3. Even if we didn’t have the above mentioned problems, still from the usability point of view, large nested queries like these are cumbersome and error prone in terms of developing and maintaining their code. It is quite the opposite of easy-to-use, which was also an important requirement.

In order to bring this to a satisfactory level, we needed to remove the slow useless parts (the all-pair forwarding step), keep the fast useful parts (reducers doing the actual work), and package it in a form that is easy to use.

IV. Perl steps in to help

Good packaging requires quality glue and, when it comes to glue, Perl has never let us down. We made a small Perl library that makes working with similarity joins a breeze. Also, with optimizations made, it is a lot faster than doing this with Hive alone. The optimizations made are:

  1. Direct data distribution to reducers:
  • First table is streamed directly to multiple reducers.
  • Second table is cached in a distributed cache so it is available to reducers on all data nodes.
  1. Joining the cached second table with streaming records from first table on multiple reducers in parallel.
  2. In each reducer the priority queue is maintained and returned when the streamed key has been processed, so we get the top N similar records for the key in sorted order directly from reducer (no need for sort step).

Basically this is a distributed reduce side cross join coordinated from Perl which uses Hive and Hadoop as a convenient mechanism for data flow and distributed caching. You can use HQL to specify data sources for join, and a code distance function in Perl. In principle, you could do all of this without Hadoop and Hive if you are willing to manage all the data distribution and caching yourself, but it is much easier and more cost effective to take advantage of Hadoop Streaming and Distributed Cache for the data flow management during this process.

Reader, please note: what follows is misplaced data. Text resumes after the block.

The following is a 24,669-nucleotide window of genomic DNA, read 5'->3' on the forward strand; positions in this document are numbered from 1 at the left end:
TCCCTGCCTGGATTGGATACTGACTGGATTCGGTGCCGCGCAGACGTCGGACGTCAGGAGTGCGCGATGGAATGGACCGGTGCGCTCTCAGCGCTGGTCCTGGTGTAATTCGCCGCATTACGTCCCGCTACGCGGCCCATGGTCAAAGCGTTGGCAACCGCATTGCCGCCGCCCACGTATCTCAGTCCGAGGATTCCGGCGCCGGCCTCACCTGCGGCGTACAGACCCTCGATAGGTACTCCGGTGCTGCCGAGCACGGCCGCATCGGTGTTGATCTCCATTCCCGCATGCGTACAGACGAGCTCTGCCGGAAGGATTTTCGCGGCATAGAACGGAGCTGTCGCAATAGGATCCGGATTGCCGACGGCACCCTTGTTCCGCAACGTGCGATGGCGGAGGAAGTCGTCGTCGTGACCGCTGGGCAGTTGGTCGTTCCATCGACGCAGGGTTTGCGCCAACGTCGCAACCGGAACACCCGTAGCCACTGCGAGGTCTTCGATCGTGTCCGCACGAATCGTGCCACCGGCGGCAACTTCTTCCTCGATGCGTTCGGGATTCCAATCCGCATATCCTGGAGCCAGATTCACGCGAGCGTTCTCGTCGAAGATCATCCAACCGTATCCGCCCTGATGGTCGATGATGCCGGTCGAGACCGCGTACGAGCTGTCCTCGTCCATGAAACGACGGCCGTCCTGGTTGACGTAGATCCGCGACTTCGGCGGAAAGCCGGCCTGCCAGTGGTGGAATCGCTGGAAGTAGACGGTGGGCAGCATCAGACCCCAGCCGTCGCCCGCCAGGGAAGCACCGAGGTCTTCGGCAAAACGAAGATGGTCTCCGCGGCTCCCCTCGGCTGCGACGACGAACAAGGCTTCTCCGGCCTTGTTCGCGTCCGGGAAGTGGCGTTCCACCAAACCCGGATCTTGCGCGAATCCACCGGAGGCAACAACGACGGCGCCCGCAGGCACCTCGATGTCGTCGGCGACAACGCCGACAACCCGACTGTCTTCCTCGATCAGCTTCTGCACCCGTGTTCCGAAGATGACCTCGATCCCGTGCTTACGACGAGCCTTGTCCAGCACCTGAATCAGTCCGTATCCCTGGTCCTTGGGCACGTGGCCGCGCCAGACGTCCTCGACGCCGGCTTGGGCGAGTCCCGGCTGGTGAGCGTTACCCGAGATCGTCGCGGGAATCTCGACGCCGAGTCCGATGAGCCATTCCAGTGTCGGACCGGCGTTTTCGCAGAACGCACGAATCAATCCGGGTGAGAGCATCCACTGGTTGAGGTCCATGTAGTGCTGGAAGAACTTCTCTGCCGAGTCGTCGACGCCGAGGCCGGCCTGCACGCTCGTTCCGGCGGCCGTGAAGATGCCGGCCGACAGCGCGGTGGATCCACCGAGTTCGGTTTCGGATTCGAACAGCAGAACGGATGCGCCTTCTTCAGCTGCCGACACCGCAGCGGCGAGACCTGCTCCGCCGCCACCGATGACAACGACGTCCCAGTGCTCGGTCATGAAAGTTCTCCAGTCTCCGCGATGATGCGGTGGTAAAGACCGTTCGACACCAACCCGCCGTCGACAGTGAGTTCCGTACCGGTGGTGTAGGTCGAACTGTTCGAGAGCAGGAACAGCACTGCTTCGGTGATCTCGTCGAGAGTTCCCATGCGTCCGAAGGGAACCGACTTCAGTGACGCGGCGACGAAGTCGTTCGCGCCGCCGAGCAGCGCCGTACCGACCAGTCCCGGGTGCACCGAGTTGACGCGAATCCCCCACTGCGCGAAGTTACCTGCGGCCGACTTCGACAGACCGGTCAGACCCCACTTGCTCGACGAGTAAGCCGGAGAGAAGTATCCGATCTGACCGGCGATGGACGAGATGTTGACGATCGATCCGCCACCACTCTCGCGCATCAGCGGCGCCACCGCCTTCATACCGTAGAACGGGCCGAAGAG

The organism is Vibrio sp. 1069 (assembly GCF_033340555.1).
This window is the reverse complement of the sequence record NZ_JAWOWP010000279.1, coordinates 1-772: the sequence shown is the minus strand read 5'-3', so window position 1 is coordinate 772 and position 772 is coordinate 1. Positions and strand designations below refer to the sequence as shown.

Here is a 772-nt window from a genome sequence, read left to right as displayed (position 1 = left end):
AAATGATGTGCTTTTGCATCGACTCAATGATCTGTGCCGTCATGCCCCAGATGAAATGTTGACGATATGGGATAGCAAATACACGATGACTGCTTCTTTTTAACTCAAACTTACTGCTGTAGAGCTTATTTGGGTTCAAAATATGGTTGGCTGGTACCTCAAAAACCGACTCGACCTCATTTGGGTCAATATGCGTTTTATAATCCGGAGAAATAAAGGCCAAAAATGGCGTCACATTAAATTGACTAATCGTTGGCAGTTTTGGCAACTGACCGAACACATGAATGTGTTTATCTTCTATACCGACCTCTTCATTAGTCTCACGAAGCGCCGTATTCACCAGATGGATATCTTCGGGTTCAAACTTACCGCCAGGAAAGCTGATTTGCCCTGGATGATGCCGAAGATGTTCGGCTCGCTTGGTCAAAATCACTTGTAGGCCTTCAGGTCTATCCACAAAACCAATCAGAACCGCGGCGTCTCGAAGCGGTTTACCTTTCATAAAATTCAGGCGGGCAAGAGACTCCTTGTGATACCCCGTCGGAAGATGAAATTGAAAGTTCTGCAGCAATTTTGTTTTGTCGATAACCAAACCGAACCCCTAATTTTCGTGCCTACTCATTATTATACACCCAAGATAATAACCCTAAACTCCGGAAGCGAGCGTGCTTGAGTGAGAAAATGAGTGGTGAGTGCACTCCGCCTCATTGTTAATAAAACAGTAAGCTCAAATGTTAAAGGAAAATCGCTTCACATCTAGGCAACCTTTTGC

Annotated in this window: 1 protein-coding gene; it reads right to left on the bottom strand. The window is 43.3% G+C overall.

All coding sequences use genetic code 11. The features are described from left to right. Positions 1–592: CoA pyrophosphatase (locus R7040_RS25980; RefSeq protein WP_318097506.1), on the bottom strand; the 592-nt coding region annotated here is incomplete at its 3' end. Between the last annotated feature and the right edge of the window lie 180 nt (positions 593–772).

This is how the above example looks in Perl:

You can customize the distance calculation to suite your needs. For example, if we want to calculate geographical distances between cities, the similarity distance function becomes:

Also, you don’t need to have the library installed on the remote Hadoop data nodes. It is enough to have it on the box from where you run the script. All the HQL and reducer code will be generated at runtime and uploaded to the remote data nodes.

The source code is available on github.


We used the above mentioned geo distance between two cities to compare performance between pure MapReduce approach and hybrid Hive/Perl combination approach. Depending on dataset size and number reducers, our module performs [4x-27x] times faster then ordinary MapReduce approach.

Here is the summary of the benchmark results for these two approaches:

What is interesting to note is that the performance difference is not that dramatic for small datasets (Perl-Hive hybrid is only 4x times faster). But as the data grows, the performance difference becomes much more significant. For 25.000 records, the performance increase is 27 times in favor of hybrid solution. For larger datasets the non-hybrid solution was so slow that we decided not to compare at all.

At the end of the day we can process 250 billion distances in less than two hours.

Cheers and happy data crunching!